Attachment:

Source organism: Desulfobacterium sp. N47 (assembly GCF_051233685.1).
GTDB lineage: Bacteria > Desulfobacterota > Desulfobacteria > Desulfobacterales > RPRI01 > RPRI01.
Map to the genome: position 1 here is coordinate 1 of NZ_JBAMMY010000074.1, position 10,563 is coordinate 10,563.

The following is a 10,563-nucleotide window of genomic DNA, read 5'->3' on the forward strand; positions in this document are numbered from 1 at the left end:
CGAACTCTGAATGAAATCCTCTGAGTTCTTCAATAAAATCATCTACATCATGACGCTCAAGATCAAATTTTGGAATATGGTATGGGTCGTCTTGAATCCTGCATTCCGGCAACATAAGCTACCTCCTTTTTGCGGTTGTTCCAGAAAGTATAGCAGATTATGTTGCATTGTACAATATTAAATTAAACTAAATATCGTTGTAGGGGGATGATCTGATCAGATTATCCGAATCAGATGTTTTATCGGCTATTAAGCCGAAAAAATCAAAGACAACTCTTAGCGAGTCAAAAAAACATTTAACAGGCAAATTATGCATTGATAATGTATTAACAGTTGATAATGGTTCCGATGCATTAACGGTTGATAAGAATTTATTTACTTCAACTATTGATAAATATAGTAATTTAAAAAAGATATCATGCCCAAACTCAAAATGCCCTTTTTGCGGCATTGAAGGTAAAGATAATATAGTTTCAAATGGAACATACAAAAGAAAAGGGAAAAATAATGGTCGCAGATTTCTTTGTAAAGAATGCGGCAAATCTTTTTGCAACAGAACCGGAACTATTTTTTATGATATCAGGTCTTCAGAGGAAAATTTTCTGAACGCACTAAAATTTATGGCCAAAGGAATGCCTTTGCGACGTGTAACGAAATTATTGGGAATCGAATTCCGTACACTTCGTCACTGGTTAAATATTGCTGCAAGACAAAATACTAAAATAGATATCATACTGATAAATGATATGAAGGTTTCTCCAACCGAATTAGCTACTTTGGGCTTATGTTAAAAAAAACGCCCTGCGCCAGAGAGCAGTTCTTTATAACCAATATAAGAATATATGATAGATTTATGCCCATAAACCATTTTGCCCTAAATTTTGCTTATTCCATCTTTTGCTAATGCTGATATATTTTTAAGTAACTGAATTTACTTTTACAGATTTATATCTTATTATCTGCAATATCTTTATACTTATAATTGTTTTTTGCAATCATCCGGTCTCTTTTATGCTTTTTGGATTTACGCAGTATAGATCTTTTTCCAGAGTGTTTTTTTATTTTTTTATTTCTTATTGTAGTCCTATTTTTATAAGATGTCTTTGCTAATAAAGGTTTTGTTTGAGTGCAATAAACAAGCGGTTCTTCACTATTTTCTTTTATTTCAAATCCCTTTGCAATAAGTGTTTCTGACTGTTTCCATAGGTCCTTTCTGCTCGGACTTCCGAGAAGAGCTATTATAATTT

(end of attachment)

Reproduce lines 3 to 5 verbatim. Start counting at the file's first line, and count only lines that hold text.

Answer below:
Map to the genome: position 1 here is coordinate 1 of NZ_JBAMMY010000074.1, position 10,563 is coordinate 10,563.

The following is a 10,563-nucleotide window of genomic DNA, read 5'->3' on the forward strand; positions in this document are numbered from 1 at the left end:
CGAACTCTGAATGAAATCCTCTGAGTTCTTCAATAAAATCATCTACATCATGACGCTCAAGATCAAATTTTGGAATATGGTATGGGTCGTCTTGAATCCTGCATTCCGGCAACATAAGCTACCTCCTTTTTGCGGTTGTTCCAGAAAGTATAGCAGATTATGTTGCATTGTACAATATTAAATTAAACTAAATATCGTTGTAGGGGGATGATCTGATCAGATTATCCGAATCAGATGTTTTATCGGCTATTAAGCCGAAAAAATCAAAGACAACTCTTAGCGAGTCAAAAAAACATTTAACAGGCAAATTATGCATTGATAATGTATTAACAGTTGATAATGGTTCCGATGCATTAACGGTTGATAAGAATTTATTTACTTCAACTATTGATAAATATAGTAATTTAAAAAAGATATCATGCCCAAACTCAAAATGCCCTTTTTGCGGCATTGAAGGTAAAGATAATATAGTTTCAAATGGAACATACAAAAGAAAAGGGAAAAATAATGGTCGCAGATTTCTTTGTAAAGAATGCGGCAAATCTTTTTGCAACAGAACCGGAACTATTTTTTATGATATCAGGTCTTCAGAGGAAAATTTTCTGAACGCACTAAAATTTATGGCCAAAGGAATGCCTTTGCGACGTGTAACGAAATTATTGGGAATCGAATTCCGTACACTTCGTCACTGGTTAAATATTGCTGCAAGACAAAATACTAAAATAGATATCATACTGATAAATGATATGAAGGTTTCTCCAACCGAATTAGCTACTTTGGGCTTATGTTAAAAAAAACGCCCTGCGCCAGAGAGCAGTTCTTTATAACCAATATAAGAATATATGATAGATTTATGCCCATAAACCATTTTGCCCTAAATTTTGCTTATTCCATCTTTTGCTAATGCTGATATATTTTTAAGTAACTGAATTTACTTTTACAGATTTATATCTTATTATCTGCAATATCTTTATACTTATAATTGTTTTTTGCAATCATCCGGTCTCTTTTATGCTTTTTGGATTTACGCAGTATAGATCTTTTTCCAGAGTGTTTTTTTATTTTTTTATTTCTTATTGTAGTCCTATTTTTATAAGATGTCTTTGCTAATAAAGGTTTTGTTTGAGTGCAATAAACAAGCGGTTCTTCACTATTTTCTTTTATTTCAAATCCCTTTGCAATAAGTGTTTCTGACTGTTTCCATAGGTCCTTTCTGCTCGGACTTCCGAGAAGAGCTATTATAATTT